Wednesday, 2 May 2018

The Organist Entertains

With the axe falling on The Organist Entertains this month radio loses a programme that's just a year shy of celebrating its golden anniversary and, at a stroke, breaks a tradition of broadcasting organ music that goes back to the earliest days of the BBC.

When radio broadcasts started in the early 1920s organ music was regularly head on 2LO with recitals from Steinway Hall in Marylebone Lane.  Many early broadcasts were church or symphonic organ recitals but increasingly there were transmissions from theatres and cinemas offering listeners the opportunity to hear the full orchestral range of the new theatre organs up and down the country.  

The BBC's first organ was installed in the Concert Hall (now Radio Theatre) in the newly-constructed Broadcasting House. Built by the renowned organ-maker John Compton the concert organ was "the first organ in this country to be designed especially with a view for microphone transmission." Its inaugural broadcast was on 16 June 1933 in a concert of classical pieces played by the BBC Orchestra under conductor Adrian Boult. However, the acoustics of the new building meant it was played infrequently as the organ could be heard in other studios four floors up. Added to which concerts were in turn affected by dance bands rehearsing in the sub-basement, prompting this memo in February 1933. "I understand that on Monday last the second half of the chamber concert in the Concert Hall was badly interfered with by Jack Payne's band in studio BA."    

By October 1936 the Corporation had a second in-house organ, a mighty Compton theatre organ sited at St George's Hall over the road from Broadcasting Hose in Langham Place. The BBC now employed a resident organist, Reginald Foort, a cinema organist who'd been making broadcasts since 1926. He stepped from the position in 1938 and there was a special concert to mark the event on the National Programme on 31 October. Announcer Stuart Hibberd was moved to pen a couple of verses to the tune of Spanish Ladies. It ended "Now let every man drink off his full bumper, And let every man now drink up his port, We'll sing and be jolly and drown melancholy, With 'Here's to the Health of Reginald Foort.'"  

Foort worked in the USA for a while but after the war he continued to make broadcasts for the BBC until the early 1970s. Taking over from him as the staff organist was Sandy MacPherson, the organist at the Empire in Leicester Square. It was Sandy that would sustain radio audiences during the early days of the Second World War when the BBC was unsure what service to provide and apart from news bulletins and official announcements was happy to fill hours of airtime with Sandy at the console. He made 23 broadcasts in the first week and 22 in the second. This prompted some listeners to write in that they would rather face the German guns than hear more MacPherson!

The BBC Theatre Organ itself was destroyed when St George's Hall was bombed in September 1941. Foort loaned the corporation his Möller organ which they then bought outright in 1946 (and subsequently sold  in 1963).

Embed from Getty Images MacPherson  (above) was heard on air in hundreds of programmes until the end of the sixties, his shows included From My Postbag (1939-59), The Twilight Hour (1939-56), Sandy Calling (1940-44/51-62), I'll Play to You (1943-48), Sandy's Club (1962-63), At Your Request (1963-64), Melody Time with Max Jaffa (1965-68) and the long-running Chapel in the Valley (1949-69) a programme of "sacred songs and old favourites from the hymn book" set in the "delightful land of Let's Pretend".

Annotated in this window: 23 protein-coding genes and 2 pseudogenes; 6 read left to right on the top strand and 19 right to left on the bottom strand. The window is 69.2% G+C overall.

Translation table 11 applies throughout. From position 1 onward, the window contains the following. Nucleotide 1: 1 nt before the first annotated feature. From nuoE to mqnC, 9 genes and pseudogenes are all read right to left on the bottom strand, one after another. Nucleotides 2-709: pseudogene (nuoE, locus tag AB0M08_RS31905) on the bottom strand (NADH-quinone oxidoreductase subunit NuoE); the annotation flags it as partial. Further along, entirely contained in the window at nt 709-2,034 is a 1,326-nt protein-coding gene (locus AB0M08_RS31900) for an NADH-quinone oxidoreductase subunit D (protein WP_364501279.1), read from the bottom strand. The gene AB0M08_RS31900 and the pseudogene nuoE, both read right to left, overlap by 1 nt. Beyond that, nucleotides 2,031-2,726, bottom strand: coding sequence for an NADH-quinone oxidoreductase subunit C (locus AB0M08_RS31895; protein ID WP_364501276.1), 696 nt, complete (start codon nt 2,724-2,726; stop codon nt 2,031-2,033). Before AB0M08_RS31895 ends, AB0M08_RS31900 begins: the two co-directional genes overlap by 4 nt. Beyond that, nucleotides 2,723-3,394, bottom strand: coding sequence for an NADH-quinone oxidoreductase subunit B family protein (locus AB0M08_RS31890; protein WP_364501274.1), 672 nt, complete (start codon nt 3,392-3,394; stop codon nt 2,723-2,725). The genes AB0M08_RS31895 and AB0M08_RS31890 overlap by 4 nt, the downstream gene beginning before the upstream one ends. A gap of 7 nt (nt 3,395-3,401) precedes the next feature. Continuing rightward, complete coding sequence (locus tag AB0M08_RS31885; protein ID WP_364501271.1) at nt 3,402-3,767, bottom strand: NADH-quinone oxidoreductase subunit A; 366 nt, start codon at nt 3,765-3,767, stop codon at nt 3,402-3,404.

The BBC's third organ, again built by Comptons, is the one in the Maida Vale studios and very much still in use for BBC Symphony Orchestra rehearsals.

Organ music broadcasts weren't confined to the BBC though. The pre-war Radio Normandy had interludes of cinema organ recitals and Radio Luxembourg featured Reginald Foort and the two Blackpool-based organists Horace Finch and Reginald Dixon, the latter playing listeners' requests in the Cadbury sponsored You Call the Tune.   

Reginald Dixon, dubbed Mr Blackpool, had started playing professionally in 1930 and over a period of fifty years made hundreds of broadcasts at the Tower Ballroom organ. Post-war his shows included Tuneful Tempo and Meet Me at the Tower as well as being a regular performer on the variety bill of the long-running Blackpool Nights (1948-66). His final broadcasts were working alongside Sam Costa on Sam on Sunday (1979-80) where he played the BBC's Theatre Organ from the Playhouse Theatre in Manchester. This was the third incarnation of the BBC's Theatre Organ, a Wurlitzer bought from the Empress Ballroom in Blackpool in 1970 and disposed of in 1985.

Here's Reginald Dixon playing in an edition of Blackpool Nights as heard on the Light Programme on 18 June 1963. The presenter is Jack Watson.

Reginald's retirement in 1970 was marked by a special broadcast concert on Radio 2 with guests Vince Hill and the Northern Dance Orchestra under the direction of Bernard Herrmann. A copy of Goodbye Mr Blackpool has been uploaded to Soundcloud here.

Other organists heard regularly on BBC radio included Douglas Reeve, for many years associated with the Dome in Brighton. He was discovered by Reginald Foort who dubbed him the Wonder Boy Organist and made his first broadcast in 1937 aged just 19. He broadcast regularly until 1980, like Reginald Dixon working on Sam on Sunday and made occasional appearances as late as 1998.

Charles Smart had a similarly long broadcasting career starting in 1935 and continuing through to the early 70s. Pre-war he was the regular organist on Melody Out of the Sky that featured Jay Wilbur and his Band and on the comedy show Band Waggon with Arthur Askey and Richard 'Stinker' Murdoch. Here's Charles at the BBC Theatre Organ at St George's Hall in a sketch from the show recorded in March 1939.

Charles Smart's son Harold was also a well known organist. Aged just 15 he'd been appointed cinema organist at the Odeon in Haverstock Hill and made his first radio broadcast that same year (1937). In the 1950s he would appear with the BBC Show Band under the direction of Cyril Stapleton and the song a minute show Sing It Again and on ITV was the resident organist on the Take Your Pick!  On Radio Luxembourg his quartet could be heard on Smart Work with Gumption (sponsored by Gumption Smooth Paste Cleaner)  and Smart Work. In the 1960s he played on numerous editions of Morning Music and, with various musical combos from a trio to an octet, recorded sessions for Swingalong, Strumalong, Music Through Midnight and Sunday Special. His final broadcast was in 1978 on The Organist Entertains.